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Economy in Brief

U.S. Durable Goods Orders' Improvement Abates
by Tom Moeller January 28, 2010

The pace of improvement in factory sector activity eased after material improvement early last year. Durable goods orders during December provided another indication of a slower rate of gain with a 0.3% increase following two months of modest declines which were revised lower. A 2.0% December increase had been the Consensus expectation. The recently flat orders pattern nevertheless left orders 6.3% above the March low. For all of last year, orders fell 19.9% following a 6.0% drop during 2008.

Transportation sector orders provided much of the shortfall during the last two months with 2.0% and 8.1% declines. These were led by sharply lower orders for nondefense aircraft & parts which fell by one-half during all of last year after a one-third 2008 decline. New orders for motor vehicles & parts improved slightly during the second half of 2009 but were off by one-quarter for the year.

Primary metals orders improved sharply during the second half of last year but still were off by one-third for 2009. Machinery orders also improved steadily during the second half but fell 25% for the year as a whole. Electrical equipment orders were volatile m/m and fell 19.1% for the year. Orders for computers & related equipment also showed sketchy improvement late in the year but nevertheless fell 10.6% for 2009 overall.

Capital goods orders ended 2009 on a firm note. Nondefense capital goods orders less aircraft rose 1.3% (-2.0% y/y) and rose 12.3% from the April low.

Shipments of durable goods jumped 2.9% during December (-3.9% y/y) and firmed by 7.2% during the second half of 2009. Shipments of primary metals have been notably strong (2.0% y/y) logging a one-third increase since mid-year. Machinery shipments also firmed late in the year (-16.0% y/y) as did electrical equipment shipments (-8.4% y/y).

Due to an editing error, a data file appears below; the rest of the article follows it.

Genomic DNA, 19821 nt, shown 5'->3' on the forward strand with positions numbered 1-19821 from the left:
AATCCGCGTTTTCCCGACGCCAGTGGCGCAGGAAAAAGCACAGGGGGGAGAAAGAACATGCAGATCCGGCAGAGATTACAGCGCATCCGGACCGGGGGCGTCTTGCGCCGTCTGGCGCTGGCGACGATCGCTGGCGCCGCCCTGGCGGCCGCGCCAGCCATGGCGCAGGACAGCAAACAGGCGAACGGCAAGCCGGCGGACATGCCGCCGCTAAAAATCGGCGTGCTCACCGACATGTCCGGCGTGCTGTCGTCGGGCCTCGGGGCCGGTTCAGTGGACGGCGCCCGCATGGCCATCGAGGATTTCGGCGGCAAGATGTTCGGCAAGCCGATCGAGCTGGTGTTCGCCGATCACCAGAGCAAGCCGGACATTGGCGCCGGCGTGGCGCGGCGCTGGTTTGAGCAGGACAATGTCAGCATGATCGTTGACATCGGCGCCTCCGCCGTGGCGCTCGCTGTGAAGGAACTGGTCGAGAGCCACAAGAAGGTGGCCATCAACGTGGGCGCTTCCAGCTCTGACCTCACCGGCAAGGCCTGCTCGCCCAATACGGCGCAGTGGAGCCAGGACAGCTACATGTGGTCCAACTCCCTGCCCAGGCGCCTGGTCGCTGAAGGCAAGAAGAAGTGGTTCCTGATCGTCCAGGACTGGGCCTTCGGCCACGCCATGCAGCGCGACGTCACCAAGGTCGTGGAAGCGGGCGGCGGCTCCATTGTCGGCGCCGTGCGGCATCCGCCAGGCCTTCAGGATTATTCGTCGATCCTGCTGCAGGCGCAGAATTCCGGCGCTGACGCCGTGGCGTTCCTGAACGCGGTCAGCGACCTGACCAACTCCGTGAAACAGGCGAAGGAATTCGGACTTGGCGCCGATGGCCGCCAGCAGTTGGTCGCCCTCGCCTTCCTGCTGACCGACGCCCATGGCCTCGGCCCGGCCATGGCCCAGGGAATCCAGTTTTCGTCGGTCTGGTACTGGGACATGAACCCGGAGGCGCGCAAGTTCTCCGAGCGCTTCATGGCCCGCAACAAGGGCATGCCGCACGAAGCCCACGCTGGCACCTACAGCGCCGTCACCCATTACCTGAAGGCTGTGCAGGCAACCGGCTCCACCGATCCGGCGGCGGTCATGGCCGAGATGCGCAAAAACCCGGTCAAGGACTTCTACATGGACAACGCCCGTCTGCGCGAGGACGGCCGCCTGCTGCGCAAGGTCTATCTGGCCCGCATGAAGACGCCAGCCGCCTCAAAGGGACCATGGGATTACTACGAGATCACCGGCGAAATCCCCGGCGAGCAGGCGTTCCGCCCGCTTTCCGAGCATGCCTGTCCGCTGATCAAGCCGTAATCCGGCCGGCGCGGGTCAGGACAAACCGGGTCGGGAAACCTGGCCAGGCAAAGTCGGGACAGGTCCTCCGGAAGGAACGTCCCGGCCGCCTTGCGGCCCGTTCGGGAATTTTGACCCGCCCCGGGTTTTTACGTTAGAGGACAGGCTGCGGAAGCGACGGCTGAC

Perhaps the factory sector's inventory cycle is ending but it's not over. Durable goods inventories slipped 0.2% during December (-11.3% y/y) after similar declines during the prior two months. These declines followed monthly drops between 1.0% and 1.7% during the first nine months of the year. As a result of the decumulation the ratio of inventories-to-shipments was at its lowest since October of 2008, off sharply from the January high.. The pace of the decline in unfilled orders accelerated at a yearend with a 1.2% drop (-10.4% y/y) after a 0.7% November decline. The transportation sector saw the largest shortfall (-11.7% y/y). Less transportation, backlogs were roughly unchanged during the last three months of 2009 (-8.7% y/y).

NAICS Classification (%) December November October Y/Y 2009 2008 2007
Durable Goods Orders 0.3 -0.4 -0.1 -3.1 -19.9 -6.0 1.4
    Excluding Transportation 0.9 2.1 -0.5 0.5 -17.4 -1.4 -0.3
Nondefense Capital Goods -0.2 -3.0 2.0 -2.2 -24.0 -7.0 3.6
 Excluding Aircraft 1.3 3.1 -1.8 -2.0 -18.3 -0.5 -2.7
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